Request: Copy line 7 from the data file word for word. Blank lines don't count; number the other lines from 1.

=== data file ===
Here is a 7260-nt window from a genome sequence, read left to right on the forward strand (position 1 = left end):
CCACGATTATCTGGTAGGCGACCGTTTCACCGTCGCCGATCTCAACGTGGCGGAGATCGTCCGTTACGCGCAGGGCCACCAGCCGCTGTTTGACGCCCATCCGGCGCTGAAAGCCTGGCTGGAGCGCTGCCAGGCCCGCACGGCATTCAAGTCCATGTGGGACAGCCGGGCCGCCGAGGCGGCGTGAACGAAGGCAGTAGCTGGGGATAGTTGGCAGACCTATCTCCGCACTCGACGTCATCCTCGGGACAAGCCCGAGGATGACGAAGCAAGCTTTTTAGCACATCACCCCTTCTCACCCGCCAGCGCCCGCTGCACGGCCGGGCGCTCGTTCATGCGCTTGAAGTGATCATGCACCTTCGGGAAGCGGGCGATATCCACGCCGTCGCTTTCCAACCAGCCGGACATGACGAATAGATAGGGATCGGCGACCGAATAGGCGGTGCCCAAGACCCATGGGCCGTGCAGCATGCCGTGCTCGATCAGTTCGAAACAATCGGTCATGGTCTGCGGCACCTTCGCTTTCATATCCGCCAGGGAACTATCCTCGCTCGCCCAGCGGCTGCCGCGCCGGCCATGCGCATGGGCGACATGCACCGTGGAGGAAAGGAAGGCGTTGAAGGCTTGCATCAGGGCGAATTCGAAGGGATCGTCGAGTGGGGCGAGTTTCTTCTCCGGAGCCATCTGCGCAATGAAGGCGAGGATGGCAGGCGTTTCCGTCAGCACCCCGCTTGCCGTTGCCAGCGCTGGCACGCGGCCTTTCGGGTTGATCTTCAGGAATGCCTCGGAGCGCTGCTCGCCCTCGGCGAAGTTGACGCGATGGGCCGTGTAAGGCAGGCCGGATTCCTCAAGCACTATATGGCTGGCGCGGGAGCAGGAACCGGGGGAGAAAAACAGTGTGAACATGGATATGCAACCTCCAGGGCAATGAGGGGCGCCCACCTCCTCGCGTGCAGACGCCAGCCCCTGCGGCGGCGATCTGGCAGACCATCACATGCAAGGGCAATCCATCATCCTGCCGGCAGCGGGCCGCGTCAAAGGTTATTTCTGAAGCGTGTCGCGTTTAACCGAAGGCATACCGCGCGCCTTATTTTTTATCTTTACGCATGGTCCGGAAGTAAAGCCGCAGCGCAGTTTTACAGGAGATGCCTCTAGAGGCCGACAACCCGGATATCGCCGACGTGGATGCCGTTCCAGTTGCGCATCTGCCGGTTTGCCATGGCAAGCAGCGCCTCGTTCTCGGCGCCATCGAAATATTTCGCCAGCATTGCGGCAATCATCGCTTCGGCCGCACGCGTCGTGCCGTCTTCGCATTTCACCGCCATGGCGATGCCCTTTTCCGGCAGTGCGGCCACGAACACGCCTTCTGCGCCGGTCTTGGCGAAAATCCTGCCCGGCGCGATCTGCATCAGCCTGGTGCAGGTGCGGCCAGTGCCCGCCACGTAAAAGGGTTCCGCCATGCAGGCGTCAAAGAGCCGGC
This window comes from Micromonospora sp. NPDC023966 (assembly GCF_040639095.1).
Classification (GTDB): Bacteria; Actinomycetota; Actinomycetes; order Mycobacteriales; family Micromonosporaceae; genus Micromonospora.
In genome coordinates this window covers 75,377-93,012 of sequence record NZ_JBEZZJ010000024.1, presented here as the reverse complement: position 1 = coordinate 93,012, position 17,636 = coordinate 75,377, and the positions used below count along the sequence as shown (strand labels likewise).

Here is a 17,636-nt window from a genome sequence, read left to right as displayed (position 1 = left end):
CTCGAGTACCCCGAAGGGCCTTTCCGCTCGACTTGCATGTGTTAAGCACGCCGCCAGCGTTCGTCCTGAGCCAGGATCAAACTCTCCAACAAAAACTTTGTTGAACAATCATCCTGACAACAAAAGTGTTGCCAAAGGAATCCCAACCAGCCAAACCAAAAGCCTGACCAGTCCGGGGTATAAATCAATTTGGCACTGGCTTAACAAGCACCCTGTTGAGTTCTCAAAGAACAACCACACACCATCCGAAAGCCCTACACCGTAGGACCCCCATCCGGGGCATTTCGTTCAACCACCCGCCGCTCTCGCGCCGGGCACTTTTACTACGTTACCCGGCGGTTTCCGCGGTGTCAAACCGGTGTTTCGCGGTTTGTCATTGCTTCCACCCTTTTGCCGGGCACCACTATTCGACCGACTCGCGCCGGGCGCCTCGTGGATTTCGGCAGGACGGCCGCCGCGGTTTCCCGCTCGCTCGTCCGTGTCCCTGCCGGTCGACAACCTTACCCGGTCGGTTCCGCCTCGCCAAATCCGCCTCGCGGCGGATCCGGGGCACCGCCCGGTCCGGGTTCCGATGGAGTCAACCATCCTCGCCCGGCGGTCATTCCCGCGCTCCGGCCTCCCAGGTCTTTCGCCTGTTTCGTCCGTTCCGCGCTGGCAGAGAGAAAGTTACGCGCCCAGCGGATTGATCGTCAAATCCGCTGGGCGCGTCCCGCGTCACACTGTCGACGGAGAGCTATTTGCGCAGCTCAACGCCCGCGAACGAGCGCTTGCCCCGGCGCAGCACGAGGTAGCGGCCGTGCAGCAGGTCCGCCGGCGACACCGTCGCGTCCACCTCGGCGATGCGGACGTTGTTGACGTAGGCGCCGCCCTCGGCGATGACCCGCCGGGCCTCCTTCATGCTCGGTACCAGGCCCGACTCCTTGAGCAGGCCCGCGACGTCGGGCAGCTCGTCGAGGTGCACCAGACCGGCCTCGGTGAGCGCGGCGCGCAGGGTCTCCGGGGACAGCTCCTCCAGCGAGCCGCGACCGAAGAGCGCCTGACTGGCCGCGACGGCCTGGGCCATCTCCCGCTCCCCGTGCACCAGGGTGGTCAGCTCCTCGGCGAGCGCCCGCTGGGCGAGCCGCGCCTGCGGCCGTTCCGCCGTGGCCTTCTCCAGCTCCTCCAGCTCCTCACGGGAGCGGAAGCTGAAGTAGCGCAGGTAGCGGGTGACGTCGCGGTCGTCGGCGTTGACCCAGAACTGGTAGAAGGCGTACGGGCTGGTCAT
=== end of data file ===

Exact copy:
CTCGAGTACCCCGAAGGGCCTTTCCGCTCGACTTGCATGTGTTAAGCACGCCGCCAGCGTTCGTCCTGAGCCAGGATCAAACTCTCCAACAAAAACTTTGTTGAACAATCATCCTGACAACAAAAGTGTTGCCAAAGGAATCCCAACCAGCCAAACCAAAAGCCTGACCAGTCCGGGGTATAAATCAATTTGGCACTGGCTTAACAAGCACCCTGTTGAGTTCTCAAAGAACAACCACACACCATCCGAAAGCCCTACACCGTAGGACCCCCATCCGGGGCATTTCGTTCAACCACCCGCCGCTCTCGCGCCGGGCACTTTTACTACGTTACCCGGCGGTTTCCGCGGTGTCAAACCGGTGTTTCGCGGTTTGTCATTGCTTCCACCCTTTTGCCGGGCACCACTATTCGACCGACTCGCGCCGGGCGCCTCGTGGATTTCGGCAGGACGGCCGCCGCGGTTTCCCGCTCGCTCGTCCGTGTCCCTGCCGGTCGACAACCTTACCCGGTCGGTTCCGCCTCGCCAAATCCGCCTCGCGGCGGATCCGGGGCACCGCCCGGTCCGGGTTCCGATGGAGTCAACCATCCTCGCCCGGCGGTCATTCCCGCGCTCCGGCCTCCCAGGTCTTTCGCCTGTTTCGTCCGTTCCGCGCTGGCAGAGAGAAAGTTACGCGCCCAGCGGATTGATCGTCAAATCCGCTGGGCGCGTCCCGCGTCACACTGTCGACGGAGAGCTATTTGCGCAGCTCAACGCCCGCGAACGAGCGCTTGCCCCGGCGCAGCACGAGGTAGCGGCCGTGCAGCAGGTCCGCCGGCGACACCGTCGCGTCCACCTCGGCGATGCGGACGTTGTTGACGTAGGCGCCGCCCTCGGCGATGACCCGCCGGGCCTCCTTCATGCTCGGTACCAGGCCCGACTCCTTGAGCAGGCCCGCGACGTCGGGCAGCTCGTCGAGGTGCACCAGACCGGCCTCGGTGAGCGCGGCGCGCAGGGTCTCCGGGGACAGCTCCTCCAGCGAGCCGCGACCGAAGAGCGCCTGACTGGCCGCGACGGCCTGGGCCATCTCCCGCTCCCCGTGCACCAGGGTGGTCAGCTCCTCGGCGAGCGCCCGCTGGGCGAGCCGCGCCTGCGGCCGTTCCGCCGTGGCCTTCTCCAGCTCCTCCAGCTCCTCACGGGAGCGGAAGCTGAAGTAGCGCAGGTAGCGGGTGACGTCGCGGTCGTCGGCGTTGACCCAGAACTGGTAGAAGGCGTACGGGCTGGTCAT